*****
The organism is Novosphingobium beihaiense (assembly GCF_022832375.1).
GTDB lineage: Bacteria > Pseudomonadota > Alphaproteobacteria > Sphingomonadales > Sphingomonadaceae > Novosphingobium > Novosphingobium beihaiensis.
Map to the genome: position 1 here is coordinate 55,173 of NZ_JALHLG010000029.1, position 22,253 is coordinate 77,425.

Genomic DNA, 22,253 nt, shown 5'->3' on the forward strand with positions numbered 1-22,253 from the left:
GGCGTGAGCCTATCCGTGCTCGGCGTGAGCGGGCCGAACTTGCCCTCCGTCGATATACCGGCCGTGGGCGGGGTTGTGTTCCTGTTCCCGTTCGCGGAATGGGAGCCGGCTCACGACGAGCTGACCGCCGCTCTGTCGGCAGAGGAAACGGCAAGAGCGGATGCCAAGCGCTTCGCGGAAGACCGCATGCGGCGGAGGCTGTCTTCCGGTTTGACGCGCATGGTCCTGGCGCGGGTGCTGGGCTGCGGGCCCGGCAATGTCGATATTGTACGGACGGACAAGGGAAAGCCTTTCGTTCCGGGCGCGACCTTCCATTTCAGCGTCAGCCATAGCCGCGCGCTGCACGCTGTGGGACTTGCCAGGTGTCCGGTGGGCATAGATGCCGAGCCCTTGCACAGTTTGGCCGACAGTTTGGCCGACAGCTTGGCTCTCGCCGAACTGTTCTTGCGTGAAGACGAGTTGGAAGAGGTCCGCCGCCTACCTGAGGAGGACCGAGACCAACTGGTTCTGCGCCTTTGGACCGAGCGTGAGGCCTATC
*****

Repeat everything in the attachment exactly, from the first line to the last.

The organism is Novosphingobium beihaiense (assembly GCF_022832375.1).
GTDB lineage: Bacteria > Pseudomonadota > Alphaproteobacteria > Sphingomonadales > Sphingomonadaceae > Novosphingobium > Novosphingobium beihaiensis.
Map to the genome: position 1 here is coordinate 55,173 of NZ_JALHLG010000029.1, position 22,253 is coordinate 77,425.

Genomic DNA, 22,253 nt, shown 5'->3' on the forward strand with positions numbered 1-22,253 from the left:
GGCGTGAGCCTATCCGTGCTCGGCGTGAGCGGGCCGAACTTGCCCTCCGTCGATATACCGGCCGTGGGCGGGGTTGTGTTCCTGTTCCCGTTCGCGGAATGGGAGCCGGCTCACGACGAGCTGACCGCCGCTCTGTCGGCAGAGGAAACGGCAAGAGCGGATGCCAAGCGCTTCGCGGAAGACCGCATGCGGCGGAGGCTGTCTTCCGGTTTGACGCGCATGGTCCTGGCGCGGGTGCTGGGCTGCGGGCCCGGCAATGTCGATATTGTACGGACGGACAAGGGAAAGCCTTTCGTTCCGGGCGCGACCTTCCATTTCAGCGTCAGCCATAGCCGCGCGCTGCACGCTGTGGGACTTGCCAGGTGTCCGGTGGGCATAGATGCCGAGCCCTTGCACAGTTTGGCCGACAGTTTGGCCGACAGCTTGGCTCTCGCCGAACTGTTCTTGCGTGAAGACGAGTTGGAAGAGGTCCGCCGCCTACCTGAGGAGGACCGAGACCAACTGGTTCTGCGCCTTTGGACCGAGCGTGAGGCCTATC